It's time to banish the Banished Word List
In the past, I've been a fan of Lake Superior State University's Banished Word List, which singles out the most misused, overused, and generally useless words in the language. No one hates the overuse of the word "diva" or the very existence of the word "fashionista" as much as I do, for instance, and in fact, I successfully got "killer app" on the list in 2002 (with one of my more clunky, cringe-inducing sentences, I must confess).
But this year's list just strikes me as an exercise in captious bitching. Most of the complaints just don't seem valid, which makes the submitters look simply whiny. Some lowlights of this year's unwarranted caviling:
BLUE STATES/RED STATES – Who’s who, anyway? “I remember when I was a kid and Georgia was purple,” says Peter Pietrangelo, Sault Ste. Marie, Mich. “A good map has more than two colors.”Colour me unimpressed with this submission. It's an oversimplification that doesn't take county-by-county breakdowns into consideration, but surely its been beaten into everyone by now that red states are Republican and blue states are Democratic. And yes, they still make maps in more than two colours, but that's a different kind of map. This particular map is meant to sort out how the country chose between the two major parties. If it had more than two colours, it would be confusing, and therefore a bad map. This guy is just being willfully ignorant.
BATTLEGROUND STATE – “During an election, every state is a battleground.” -- Austin White, West Hartford, Conn.This is a common style of complaint in the Banished Word List: arguing that the term is somehow redundant. However, it's just not true in this case. During an election, every state is not a battleground. California, for instance, had absolutely no chance of going to the Republicans, and they pretty much conceded it without a fight. It wasn't a battleground. Ohio, on the other hand, could have gone either way, and the GOP and Dems battled until the bitter end. It was a battleground state.
CARBS – low carbs, high carbs, no carbs, carb-friendly… Meant ‘carburetor’ in a previous life. Needs to be purged from our system. “You’re not fat because you eat bread; you’re fat because you eat too much!” – Emily Price, Norfolk, Va.Something tells me this lady isn't a dietician. It's just not true that overconsumption of carbs has no role in making you fat. And yeah, the Atkins fad got a little out of control, but there's nothing particularly wrong with the word "carb". It may have been tossed around a lot, but it's hardly annoying and it's a useful contraction for the much-longer "carbohydrate". And is it a crime to be a homograph? (Maybe in George W. Bush's America.) The apparent confusion caused by "carb" meaning both "carbohydrate" and "carburetor" isn't likely to cause anyone harm. If you're too stupid to tell the difference, why not cut auto parts right out of your diet too, just to be on the safe side?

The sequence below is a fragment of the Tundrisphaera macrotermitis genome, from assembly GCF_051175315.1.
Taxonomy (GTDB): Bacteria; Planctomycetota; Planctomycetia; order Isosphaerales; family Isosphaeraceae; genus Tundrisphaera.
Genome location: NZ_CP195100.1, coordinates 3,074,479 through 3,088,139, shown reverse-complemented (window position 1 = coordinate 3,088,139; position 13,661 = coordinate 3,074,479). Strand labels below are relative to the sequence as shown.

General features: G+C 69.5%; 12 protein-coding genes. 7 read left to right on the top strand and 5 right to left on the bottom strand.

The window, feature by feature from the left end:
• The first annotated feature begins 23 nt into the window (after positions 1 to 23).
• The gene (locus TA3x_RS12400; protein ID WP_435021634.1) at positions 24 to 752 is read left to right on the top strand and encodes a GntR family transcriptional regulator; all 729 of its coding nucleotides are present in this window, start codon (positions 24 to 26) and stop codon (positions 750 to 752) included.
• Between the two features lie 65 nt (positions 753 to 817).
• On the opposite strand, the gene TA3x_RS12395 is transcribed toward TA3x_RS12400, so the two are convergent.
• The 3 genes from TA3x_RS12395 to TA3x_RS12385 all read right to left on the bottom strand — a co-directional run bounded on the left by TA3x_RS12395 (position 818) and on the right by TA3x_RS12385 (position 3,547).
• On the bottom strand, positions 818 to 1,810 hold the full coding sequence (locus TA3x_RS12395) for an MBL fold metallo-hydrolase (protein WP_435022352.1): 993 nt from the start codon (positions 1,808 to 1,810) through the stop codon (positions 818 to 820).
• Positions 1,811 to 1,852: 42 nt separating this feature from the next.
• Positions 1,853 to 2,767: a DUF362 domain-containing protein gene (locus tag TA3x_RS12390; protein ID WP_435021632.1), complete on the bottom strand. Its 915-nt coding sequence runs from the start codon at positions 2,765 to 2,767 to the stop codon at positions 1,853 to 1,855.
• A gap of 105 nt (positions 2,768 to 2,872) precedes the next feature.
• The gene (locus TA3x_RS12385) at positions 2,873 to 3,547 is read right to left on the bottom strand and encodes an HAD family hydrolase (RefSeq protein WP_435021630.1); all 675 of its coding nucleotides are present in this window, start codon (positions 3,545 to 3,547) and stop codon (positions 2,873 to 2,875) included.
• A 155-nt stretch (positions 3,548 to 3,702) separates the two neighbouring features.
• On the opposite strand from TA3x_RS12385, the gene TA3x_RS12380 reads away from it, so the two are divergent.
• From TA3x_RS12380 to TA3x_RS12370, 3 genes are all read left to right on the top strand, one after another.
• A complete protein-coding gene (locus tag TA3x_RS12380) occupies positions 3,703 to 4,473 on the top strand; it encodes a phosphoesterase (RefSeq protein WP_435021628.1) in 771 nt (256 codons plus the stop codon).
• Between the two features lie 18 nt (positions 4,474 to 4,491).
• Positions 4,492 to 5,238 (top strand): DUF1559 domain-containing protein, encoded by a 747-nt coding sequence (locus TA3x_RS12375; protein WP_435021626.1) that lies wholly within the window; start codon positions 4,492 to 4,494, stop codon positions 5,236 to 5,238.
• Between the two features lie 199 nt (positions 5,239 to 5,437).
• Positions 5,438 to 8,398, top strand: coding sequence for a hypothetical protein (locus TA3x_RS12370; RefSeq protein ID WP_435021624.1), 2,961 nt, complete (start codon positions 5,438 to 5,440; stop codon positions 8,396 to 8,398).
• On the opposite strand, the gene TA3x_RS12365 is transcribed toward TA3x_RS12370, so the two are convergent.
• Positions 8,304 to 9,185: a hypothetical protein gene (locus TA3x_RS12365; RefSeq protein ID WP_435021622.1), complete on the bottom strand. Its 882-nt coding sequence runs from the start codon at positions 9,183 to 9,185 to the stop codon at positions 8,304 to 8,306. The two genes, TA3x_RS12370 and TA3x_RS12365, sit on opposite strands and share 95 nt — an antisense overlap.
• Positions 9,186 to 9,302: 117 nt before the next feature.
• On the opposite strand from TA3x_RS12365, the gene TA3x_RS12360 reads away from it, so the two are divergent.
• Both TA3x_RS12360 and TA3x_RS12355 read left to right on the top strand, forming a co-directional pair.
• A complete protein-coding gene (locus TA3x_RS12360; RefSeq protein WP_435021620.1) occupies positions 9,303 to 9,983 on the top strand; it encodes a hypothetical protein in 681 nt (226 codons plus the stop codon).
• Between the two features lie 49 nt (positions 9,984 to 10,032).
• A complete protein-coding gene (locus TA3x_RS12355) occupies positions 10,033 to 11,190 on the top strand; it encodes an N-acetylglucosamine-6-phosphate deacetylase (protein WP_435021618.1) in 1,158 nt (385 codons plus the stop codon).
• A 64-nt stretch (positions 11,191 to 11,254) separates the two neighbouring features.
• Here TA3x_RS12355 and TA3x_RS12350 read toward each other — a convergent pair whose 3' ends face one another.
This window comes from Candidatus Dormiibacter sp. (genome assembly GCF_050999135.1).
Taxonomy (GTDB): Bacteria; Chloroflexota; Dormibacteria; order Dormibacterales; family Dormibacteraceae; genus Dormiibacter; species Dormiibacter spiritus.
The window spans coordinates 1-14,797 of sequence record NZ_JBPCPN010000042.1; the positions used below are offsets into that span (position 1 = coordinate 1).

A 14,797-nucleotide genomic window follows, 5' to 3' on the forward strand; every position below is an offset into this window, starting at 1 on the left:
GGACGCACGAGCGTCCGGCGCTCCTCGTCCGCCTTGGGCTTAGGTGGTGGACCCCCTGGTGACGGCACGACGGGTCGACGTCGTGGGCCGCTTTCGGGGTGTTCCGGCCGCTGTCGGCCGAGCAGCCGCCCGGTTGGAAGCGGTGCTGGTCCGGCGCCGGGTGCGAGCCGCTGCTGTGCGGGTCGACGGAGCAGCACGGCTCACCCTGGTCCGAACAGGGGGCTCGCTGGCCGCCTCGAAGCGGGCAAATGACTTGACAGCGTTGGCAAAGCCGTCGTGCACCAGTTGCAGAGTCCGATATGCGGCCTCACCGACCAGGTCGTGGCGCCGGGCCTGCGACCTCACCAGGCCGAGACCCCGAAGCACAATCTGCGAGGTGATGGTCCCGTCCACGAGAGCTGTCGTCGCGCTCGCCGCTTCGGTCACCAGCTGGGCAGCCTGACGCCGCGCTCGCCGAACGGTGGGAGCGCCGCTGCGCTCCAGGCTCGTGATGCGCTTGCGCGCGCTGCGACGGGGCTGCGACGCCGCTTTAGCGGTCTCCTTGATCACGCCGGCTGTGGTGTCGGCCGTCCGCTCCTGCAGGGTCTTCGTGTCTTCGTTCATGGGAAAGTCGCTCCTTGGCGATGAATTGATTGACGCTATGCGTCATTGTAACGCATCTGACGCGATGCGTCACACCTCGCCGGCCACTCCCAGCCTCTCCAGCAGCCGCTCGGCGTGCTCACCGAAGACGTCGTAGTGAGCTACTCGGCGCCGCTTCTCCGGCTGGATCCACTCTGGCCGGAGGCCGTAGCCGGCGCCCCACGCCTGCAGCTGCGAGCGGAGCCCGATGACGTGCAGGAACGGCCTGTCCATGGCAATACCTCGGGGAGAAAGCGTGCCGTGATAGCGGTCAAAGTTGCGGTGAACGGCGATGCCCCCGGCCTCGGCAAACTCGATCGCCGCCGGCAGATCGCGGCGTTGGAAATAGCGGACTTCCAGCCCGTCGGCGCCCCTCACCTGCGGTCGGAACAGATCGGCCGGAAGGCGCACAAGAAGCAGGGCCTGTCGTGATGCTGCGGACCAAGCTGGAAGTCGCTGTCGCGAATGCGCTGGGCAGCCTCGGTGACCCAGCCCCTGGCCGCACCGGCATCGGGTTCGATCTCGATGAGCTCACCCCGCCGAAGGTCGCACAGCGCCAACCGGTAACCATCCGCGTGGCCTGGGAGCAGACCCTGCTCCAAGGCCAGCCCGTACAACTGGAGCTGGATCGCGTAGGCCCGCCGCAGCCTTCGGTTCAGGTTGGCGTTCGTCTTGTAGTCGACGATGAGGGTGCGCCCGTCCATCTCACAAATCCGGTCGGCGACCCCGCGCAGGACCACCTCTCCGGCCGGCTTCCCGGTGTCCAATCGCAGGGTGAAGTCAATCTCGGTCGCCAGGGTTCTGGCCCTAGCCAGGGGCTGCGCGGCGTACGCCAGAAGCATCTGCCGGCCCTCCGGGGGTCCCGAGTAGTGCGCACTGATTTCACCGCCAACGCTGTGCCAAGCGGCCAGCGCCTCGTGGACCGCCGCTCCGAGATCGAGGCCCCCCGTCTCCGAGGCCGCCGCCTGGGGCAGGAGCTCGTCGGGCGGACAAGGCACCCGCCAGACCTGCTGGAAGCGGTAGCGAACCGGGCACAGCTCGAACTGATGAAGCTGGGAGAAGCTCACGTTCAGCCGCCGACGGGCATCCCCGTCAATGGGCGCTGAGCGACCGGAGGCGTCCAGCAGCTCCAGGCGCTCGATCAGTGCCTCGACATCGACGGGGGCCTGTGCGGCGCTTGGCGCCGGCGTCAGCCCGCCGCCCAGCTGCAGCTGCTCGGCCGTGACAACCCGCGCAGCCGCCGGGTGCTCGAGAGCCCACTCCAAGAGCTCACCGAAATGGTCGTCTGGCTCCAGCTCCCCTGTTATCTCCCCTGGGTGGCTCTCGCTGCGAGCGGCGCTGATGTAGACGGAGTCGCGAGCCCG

ALL NEW – referring to television shows… “Of course it’s all new. Why can’t they just say ‘new’? There are no partially-new episodes, no repeat of last Tuesday’s episode with a slightly reworked Act 2.” – Greg Ellis, Bellevue, Wash.Oh no? What about clip shows? They mostly consist of old material, certainly, but this is almost always linked together by some new material that establishes a theme and ties all the old clips together. Take, for example, the episode description for Simpsons episode 9F17, "So It's Come to This: A Simpsons Clip Show": "Bart's April Fool prank sends Homer to the hospital, where incidents from his past explain his present physical state, and prompt family reminiscences after he goes into a coma." Sure, there were a lot of old clips of Homer bumping his head, but the bit where Bart used a paint mixer to shake up a can of Duff so that it would explode catastrophically when Homer opened it was a new bit. This episode wasn't all-new when it first aired, but it wasn't all-old either.
BLOG – and its variations, including blogger, blogged, blogging, blogosphere. Many who nominated it were unsure of the meaning. Sounds like something your mother would slap you for saying.I can't believe this one. It may not be the prettiest word, but it draws a useful distinction between online diaries and the traditional kind. When was the last time you found someone's blog under their pillow? Moreover, not all blogs serve as personal journals. Some serve as news sites or even online communities. But what's appalling is that many of the submitters nominated the word on the basis of their own ignorance. Because you don't know what it means, it should be banished? That's just not a valid reason.
“Sounds like a Viking’s drink that’s better than grog, or a technique to kill a frog.” Teri Vaughn, Anaheim, Calif.
“Maybe it’s something that would be stuck in my toilet.” – Adrian Whittaker, Dundalk, Ontario.
“I think the words ‘journal’ and ‘diary’ need to come back.” – T. J. Allen, Shreveport, La.
Have we really run out of annoying aspects of the English language to complain about? (I'm not counting ending sentences with prepositions. I know I just did that, and I'll defend my right to do so.) Of course not, and I could certainly live without ever hearing some of the words on the 2005 Banished Words List ever again -- "wardrobe malfunction", "flip-flop", and "-izzle" speak come to mind. But nothing really warrants the banishing of most of the rest of the words and terms on this year's list, and the people who nominated them just come off as a bunch of petulant, oft-ignorant fussbudgets.